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Title: Land-use management and the conversation of endemic species in the island of São Tomé
Author: Lima , Ricardo Faustino de
Awarding Body: Lancaster University
Current Institution: Lancaster University
Date of Award: 2012
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Habitat destruction is the single biggest threat to biodiversity. Despite significant research efforts, the response of biodiversity to human activities remains difficult to' predict. This thesis analyses the responses of bird and tree assemblages to land-use intensification on the island of Sao Tome (Democratic Republic of Sao Tome and Principe), focusing on the endemic species. Global research effort on island endemic birds is very biased; over half of the research is concentrated in less than 5% of the species. Although Sao Tome has received very little research, many other endemic-rich islands have received even less. Endemic birds were associated with less intensive land-uses, although dominant across all land-uses and rather resilient to intensification. The number and abundance of non-endemic birds increased sharply with intensification; these were nearly absent in old-growth forest and they almost became dominant in non-forested land -uses. In terms of vegetation characteristics, the shift towards an endemic-depleted bird assemblage was most strongly linked to reduced canopy cover. This shift was also facilitated by degraded landscape contexts, and it is likely that the dominance of endemic birds in Sao Tome is linked to the island's high proportion of forest cover. Endemic trees overall were scarce and almost entirely restricted to forests. The lack of information surrounding the history of the island's flora does not allow clarification of whether this paucity is natural or a result of human interference.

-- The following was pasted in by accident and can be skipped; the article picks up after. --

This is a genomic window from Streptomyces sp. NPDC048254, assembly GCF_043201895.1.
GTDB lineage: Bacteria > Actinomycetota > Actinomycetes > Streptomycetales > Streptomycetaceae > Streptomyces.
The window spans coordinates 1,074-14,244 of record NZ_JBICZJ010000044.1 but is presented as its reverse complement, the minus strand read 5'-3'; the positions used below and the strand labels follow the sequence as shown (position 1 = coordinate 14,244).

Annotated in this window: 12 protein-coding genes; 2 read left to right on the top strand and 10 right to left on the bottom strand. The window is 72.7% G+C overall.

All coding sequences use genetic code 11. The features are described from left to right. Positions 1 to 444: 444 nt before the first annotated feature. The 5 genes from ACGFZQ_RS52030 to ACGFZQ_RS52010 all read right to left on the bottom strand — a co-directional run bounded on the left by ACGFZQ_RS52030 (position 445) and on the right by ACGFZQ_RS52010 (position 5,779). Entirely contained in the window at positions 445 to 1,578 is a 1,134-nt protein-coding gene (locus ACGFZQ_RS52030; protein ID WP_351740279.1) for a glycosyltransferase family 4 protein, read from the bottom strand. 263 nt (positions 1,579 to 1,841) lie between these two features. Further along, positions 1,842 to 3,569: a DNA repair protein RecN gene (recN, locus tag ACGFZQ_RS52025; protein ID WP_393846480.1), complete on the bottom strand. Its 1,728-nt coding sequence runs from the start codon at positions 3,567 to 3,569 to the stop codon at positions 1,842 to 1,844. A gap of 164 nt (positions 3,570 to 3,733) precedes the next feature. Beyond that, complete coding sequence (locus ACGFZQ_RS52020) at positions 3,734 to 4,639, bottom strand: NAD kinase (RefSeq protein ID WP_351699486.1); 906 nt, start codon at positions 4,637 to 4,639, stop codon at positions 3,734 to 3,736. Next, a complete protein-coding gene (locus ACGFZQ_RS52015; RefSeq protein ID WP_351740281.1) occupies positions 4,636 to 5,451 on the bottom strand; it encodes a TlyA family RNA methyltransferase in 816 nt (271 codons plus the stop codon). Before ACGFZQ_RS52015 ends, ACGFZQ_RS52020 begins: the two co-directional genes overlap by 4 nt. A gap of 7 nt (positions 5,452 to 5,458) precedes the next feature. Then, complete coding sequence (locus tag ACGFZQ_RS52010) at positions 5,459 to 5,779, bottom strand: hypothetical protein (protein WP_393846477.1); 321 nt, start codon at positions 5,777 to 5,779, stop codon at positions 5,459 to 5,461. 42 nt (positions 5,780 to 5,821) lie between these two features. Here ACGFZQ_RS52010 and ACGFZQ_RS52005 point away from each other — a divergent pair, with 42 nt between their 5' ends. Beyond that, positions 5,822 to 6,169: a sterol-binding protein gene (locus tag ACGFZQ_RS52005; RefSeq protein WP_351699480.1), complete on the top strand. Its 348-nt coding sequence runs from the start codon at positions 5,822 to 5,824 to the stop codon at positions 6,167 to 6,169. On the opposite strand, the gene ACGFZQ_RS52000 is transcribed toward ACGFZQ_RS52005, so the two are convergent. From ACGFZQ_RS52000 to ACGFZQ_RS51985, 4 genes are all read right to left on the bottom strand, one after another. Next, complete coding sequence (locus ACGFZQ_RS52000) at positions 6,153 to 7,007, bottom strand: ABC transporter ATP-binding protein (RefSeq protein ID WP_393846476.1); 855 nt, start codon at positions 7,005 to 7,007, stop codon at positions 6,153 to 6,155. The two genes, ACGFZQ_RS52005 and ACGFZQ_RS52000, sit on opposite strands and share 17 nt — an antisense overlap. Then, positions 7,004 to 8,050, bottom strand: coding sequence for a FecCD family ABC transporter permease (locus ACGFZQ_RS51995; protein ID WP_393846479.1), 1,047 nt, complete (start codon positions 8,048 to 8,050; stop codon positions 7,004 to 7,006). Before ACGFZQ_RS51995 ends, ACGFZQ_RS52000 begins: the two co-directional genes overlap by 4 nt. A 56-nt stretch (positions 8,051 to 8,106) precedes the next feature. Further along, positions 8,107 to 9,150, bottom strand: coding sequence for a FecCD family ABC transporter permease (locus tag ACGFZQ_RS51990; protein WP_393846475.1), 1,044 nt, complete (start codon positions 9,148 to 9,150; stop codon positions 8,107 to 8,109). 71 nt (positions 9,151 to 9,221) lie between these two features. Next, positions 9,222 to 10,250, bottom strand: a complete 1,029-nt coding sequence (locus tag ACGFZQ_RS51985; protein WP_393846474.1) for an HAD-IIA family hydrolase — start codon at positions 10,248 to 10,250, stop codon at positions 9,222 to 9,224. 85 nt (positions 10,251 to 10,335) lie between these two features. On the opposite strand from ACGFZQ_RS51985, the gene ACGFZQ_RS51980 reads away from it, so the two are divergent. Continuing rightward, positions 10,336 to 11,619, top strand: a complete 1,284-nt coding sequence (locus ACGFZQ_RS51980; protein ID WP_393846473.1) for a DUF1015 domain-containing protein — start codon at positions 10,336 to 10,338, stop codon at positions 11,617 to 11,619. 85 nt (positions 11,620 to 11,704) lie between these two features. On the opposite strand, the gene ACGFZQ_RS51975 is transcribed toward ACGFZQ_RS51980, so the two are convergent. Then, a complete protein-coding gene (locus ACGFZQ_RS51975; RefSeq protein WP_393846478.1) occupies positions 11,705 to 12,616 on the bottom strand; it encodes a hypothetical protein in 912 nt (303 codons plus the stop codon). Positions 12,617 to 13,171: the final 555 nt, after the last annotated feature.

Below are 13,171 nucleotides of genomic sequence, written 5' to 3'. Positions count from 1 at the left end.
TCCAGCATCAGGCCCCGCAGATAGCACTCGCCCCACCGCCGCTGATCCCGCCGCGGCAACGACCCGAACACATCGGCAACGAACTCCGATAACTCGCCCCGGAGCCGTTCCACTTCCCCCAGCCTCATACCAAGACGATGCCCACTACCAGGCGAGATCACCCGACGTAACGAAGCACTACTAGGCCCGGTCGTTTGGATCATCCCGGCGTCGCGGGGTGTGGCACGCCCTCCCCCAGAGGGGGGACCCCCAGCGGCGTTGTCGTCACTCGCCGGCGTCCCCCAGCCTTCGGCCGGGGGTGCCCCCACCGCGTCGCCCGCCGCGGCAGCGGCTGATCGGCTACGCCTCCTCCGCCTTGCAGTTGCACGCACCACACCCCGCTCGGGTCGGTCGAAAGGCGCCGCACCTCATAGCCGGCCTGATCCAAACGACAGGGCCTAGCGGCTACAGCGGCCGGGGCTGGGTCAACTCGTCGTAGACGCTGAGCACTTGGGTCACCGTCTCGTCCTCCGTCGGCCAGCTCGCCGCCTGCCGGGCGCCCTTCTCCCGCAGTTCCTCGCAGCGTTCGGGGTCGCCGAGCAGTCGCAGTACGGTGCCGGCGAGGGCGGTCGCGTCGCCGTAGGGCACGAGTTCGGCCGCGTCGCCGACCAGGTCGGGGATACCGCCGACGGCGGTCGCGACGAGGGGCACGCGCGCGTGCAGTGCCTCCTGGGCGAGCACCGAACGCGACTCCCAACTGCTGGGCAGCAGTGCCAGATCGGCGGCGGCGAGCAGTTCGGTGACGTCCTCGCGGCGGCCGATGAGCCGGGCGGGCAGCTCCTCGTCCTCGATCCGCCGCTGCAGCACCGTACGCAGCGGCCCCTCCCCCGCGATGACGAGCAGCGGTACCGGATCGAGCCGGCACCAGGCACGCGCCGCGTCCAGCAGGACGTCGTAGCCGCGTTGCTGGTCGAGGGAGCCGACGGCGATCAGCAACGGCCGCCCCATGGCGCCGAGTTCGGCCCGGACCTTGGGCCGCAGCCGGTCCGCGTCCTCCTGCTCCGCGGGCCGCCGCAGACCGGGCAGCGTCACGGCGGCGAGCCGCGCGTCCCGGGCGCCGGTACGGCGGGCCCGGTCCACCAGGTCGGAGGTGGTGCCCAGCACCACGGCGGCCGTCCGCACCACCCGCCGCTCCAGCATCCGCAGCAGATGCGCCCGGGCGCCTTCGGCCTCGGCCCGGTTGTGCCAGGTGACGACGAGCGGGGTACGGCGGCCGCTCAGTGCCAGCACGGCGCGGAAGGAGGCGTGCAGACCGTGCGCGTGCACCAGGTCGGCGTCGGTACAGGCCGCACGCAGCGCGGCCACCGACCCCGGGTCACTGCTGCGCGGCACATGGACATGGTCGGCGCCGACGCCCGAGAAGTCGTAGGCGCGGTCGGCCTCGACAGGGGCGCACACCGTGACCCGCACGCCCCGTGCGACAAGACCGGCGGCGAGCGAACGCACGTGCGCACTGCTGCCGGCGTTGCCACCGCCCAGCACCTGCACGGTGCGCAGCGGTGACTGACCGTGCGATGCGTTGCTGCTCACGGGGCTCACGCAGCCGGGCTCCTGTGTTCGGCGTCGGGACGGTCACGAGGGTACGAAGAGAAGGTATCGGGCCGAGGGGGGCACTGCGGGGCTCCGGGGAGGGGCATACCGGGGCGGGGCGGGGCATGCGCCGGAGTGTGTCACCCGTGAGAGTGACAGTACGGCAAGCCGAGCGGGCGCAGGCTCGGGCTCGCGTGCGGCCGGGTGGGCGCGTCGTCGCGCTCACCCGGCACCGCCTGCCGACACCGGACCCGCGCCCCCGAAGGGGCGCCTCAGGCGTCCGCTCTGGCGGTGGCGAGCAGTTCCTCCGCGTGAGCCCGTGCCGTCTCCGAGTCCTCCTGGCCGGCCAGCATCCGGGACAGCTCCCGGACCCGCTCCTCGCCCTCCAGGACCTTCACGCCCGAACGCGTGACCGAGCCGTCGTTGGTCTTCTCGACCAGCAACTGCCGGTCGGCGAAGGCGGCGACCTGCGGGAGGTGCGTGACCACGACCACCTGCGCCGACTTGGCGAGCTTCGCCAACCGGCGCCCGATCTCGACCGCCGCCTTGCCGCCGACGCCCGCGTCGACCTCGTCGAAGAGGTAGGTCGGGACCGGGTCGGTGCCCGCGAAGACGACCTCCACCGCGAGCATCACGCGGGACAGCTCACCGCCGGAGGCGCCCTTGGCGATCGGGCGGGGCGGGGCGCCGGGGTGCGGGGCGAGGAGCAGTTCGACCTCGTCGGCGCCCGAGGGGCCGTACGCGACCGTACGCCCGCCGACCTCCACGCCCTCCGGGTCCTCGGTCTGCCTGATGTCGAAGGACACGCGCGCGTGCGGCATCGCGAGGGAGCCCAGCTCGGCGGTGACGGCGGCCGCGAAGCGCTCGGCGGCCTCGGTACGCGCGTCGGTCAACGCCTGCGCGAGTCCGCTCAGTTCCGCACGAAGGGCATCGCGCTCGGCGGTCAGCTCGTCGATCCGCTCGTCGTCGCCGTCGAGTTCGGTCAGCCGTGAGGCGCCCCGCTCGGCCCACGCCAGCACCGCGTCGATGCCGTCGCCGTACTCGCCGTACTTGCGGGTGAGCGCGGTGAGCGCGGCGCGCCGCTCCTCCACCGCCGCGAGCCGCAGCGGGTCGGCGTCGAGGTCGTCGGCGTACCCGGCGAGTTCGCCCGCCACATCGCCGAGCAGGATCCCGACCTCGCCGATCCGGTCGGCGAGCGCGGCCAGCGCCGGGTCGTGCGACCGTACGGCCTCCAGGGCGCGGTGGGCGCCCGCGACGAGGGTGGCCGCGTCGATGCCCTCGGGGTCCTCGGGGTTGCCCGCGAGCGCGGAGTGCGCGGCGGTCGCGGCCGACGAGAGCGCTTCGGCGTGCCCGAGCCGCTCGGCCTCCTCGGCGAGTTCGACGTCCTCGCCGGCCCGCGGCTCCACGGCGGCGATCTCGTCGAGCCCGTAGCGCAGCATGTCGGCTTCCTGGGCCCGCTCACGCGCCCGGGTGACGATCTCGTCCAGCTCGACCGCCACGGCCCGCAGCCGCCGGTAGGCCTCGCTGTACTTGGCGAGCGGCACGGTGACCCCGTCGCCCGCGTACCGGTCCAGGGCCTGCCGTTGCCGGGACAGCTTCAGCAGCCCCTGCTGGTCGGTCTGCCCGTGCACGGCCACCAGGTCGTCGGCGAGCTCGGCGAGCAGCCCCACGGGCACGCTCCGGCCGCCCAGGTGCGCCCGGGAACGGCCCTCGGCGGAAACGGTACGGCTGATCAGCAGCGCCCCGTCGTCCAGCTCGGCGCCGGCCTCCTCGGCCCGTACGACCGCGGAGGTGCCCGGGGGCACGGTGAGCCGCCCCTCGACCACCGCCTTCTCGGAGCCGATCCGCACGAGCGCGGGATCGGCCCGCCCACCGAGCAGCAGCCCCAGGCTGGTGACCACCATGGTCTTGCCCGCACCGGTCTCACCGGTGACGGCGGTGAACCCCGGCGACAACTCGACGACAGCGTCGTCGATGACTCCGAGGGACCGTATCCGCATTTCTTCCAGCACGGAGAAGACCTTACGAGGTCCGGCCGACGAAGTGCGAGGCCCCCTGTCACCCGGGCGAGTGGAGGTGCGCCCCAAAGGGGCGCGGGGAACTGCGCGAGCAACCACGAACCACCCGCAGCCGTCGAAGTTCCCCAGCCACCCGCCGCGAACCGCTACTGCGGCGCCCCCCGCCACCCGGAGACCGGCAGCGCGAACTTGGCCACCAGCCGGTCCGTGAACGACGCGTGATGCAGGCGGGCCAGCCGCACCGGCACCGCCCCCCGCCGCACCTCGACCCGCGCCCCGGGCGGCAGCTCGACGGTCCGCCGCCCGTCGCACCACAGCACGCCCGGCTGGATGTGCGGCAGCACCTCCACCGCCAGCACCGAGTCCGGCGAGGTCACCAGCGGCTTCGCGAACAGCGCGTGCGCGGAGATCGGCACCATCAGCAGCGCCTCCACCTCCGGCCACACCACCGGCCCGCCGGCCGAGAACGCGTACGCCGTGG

Supervisor: Not available Sponsor: Not available
Qualification Name: Thesis (Ph.D.) Qualification Level: Doctoral
EThOS ID:  DOI: Not available